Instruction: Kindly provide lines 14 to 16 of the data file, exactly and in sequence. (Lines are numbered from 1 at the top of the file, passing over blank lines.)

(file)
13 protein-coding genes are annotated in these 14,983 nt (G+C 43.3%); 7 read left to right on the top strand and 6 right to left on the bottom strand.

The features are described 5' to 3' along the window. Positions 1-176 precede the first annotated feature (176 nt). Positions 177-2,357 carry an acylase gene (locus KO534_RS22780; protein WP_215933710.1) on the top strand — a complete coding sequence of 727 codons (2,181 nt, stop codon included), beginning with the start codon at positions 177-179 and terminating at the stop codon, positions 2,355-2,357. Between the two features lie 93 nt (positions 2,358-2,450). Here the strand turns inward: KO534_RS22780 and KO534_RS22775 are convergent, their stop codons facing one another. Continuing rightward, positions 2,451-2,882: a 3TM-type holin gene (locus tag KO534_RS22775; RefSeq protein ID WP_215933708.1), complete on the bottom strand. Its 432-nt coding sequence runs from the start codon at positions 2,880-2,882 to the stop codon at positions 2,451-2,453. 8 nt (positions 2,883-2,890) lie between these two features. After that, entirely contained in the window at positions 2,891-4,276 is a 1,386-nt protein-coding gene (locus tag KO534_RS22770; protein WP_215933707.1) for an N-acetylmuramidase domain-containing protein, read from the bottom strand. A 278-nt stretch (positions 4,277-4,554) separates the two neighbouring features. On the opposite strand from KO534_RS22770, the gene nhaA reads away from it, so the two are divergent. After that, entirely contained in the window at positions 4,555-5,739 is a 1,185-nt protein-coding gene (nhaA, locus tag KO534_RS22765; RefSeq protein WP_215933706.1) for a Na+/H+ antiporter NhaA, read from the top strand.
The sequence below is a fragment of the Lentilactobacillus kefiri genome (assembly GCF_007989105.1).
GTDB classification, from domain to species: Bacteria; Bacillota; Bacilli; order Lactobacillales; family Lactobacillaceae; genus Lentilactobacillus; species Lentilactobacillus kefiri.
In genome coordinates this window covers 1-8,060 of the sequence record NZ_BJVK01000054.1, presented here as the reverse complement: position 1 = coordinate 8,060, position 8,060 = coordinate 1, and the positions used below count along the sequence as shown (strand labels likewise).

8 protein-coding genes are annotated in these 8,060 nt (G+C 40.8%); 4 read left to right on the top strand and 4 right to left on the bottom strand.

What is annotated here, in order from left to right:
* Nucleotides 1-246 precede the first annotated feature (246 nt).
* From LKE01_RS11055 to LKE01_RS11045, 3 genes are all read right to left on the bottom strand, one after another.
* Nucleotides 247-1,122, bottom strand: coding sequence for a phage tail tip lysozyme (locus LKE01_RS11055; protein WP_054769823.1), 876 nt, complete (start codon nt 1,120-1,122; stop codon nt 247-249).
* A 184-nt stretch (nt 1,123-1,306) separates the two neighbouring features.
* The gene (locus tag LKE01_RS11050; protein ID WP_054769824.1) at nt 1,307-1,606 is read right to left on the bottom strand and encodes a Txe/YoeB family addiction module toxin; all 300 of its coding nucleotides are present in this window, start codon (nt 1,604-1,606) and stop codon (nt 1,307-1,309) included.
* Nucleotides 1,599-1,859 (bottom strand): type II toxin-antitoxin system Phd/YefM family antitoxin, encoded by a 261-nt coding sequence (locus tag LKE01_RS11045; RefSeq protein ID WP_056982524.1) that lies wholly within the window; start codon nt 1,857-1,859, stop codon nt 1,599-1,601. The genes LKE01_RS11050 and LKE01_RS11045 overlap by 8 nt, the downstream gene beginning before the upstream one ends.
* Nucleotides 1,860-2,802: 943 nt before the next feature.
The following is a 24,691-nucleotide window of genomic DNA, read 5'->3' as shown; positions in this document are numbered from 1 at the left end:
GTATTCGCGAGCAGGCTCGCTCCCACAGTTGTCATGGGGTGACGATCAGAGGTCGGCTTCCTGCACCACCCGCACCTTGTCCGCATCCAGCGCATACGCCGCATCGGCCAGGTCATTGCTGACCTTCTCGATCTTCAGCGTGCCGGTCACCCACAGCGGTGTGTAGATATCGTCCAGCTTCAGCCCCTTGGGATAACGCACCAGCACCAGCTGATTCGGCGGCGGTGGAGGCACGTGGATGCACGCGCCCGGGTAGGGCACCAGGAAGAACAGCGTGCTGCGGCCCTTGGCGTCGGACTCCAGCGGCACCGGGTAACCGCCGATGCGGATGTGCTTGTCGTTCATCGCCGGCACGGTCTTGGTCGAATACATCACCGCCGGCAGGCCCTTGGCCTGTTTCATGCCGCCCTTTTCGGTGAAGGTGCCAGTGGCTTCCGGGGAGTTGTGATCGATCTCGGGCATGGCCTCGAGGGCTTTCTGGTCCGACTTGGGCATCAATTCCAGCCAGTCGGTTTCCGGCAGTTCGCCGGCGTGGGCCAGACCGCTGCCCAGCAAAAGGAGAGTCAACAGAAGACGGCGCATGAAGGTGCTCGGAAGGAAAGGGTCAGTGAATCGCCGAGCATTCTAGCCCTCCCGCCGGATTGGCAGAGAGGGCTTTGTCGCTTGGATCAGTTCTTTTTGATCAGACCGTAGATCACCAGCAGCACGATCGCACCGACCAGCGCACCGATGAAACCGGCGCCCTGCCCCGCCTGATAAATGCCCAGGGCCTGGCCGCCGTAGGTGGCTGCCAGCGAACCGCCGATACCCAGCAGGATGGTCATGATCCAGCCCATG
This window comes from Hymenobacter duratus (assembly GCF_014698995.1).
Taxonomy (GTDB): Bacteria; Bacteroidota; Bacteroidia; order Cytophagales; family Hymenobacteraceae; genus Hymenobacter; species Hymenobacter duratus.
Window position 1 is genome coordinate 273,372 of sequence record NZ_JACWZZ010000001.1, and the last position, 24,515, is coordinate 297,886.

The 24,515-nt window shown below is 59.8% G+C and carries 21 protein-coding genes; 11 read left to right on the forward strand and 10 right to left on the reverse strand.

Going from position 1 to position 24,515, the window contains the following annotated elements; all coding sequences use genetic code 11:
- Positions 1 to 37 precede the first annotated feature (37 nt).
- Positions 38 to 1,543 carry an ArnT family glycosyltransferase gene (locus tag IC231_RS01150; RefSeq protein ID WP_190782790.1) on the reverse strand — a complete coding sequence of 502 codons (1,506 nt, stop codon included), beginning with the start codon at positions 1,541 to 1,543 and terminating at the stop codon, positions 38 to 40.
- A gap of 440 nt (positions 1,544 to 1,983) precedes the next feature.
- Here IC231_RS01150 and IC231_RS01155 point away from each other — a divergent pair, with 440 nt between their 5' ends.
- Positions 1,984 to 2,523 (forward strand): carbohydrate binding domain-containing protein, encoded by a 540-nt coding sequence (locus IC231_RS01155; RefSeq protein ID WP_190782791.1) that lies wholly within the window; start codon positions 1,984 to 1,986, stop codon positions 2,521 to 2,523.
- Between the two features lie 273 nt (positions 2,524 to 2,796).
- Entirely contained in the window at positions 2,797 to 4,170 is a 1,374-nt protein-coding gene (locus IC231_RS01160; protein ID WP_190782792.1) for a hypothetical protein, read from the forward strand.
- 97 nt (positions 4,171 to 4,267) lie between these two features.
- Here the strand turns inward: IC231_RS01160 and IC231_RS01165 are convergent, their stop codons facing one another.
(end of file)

* Nucleotides 1,860-2,802: 943 nt before the next feature.
The following is a 24,691-nucleotide window of genomic DNA, read 5'->3' as shown; positions in this document are numbered from 1 at the left end:
GTATTCGCGAGCAGGCTCGCTCCCACAGTTGTCATGGGGTGACGATCAGAGGTCGGCTTCCTGCACCACCCGCACCTTGTCCGCATCCAGCGCATACGCCGCATCGGCCAGGTCATTGCTGACCTTCTCGATCTTCAGCGTGCCGGTCACCCACAGCGGTGTGTAGATATCGTCCAGCTTCAGCCCCTTGGGATAACGCACCAGCACCAGCTGATTCGGCGGCGGTGGAGGCACGTGGATGCACGCGCCCGGGTAGGGCACCAGGAAGAACAGCGTGCTGCGGCCCTTGGCGTCGGACTCCAGCGGCACCGGGTAACCGCCGATGCGGATGTGCTTGTCGTTCATCGCCGGCACGGTCTTGGTCGAATACATCACCGCCGGCAGGCCCTTGGCCTGTTTCATGCCGCCCTTTTCGGTGAAGGTGCCAGTGGCTTCCGGGGAGTTGTGATCGATCTCGGGCATGGCCTCGAGGGCTTTCTGGTCCGACTTGGGCATCAATTCCAGCCAGTCGGTTTCCGGCAGTTCGCCGGCGTGGGCCAGACCGCTGCCCAGCAAAAGGAGAGTCAACAGAAGACGGCGCATGAAGGTGCTCGGAAGGAAAGGGTCAGTGAATCGCCGAGCATTCTAGCCCTCCCGCCGGATTGGCAGAGAGGGCTTTGTCGCTTGGATCAGTTCTTTTTGATCAGACCGTAGATCACCAGCAGCACGATCGCACCGACCAGCGCACCGATGAAACCGGCGCCCTGCCCCGCCTGATAAATGCCCAGGGCCTGGCCGCCGTAGGTGGCTGCCAGCGAACCGCCGATACCCAGCAGGATGGTCATGATCCAGCCCATG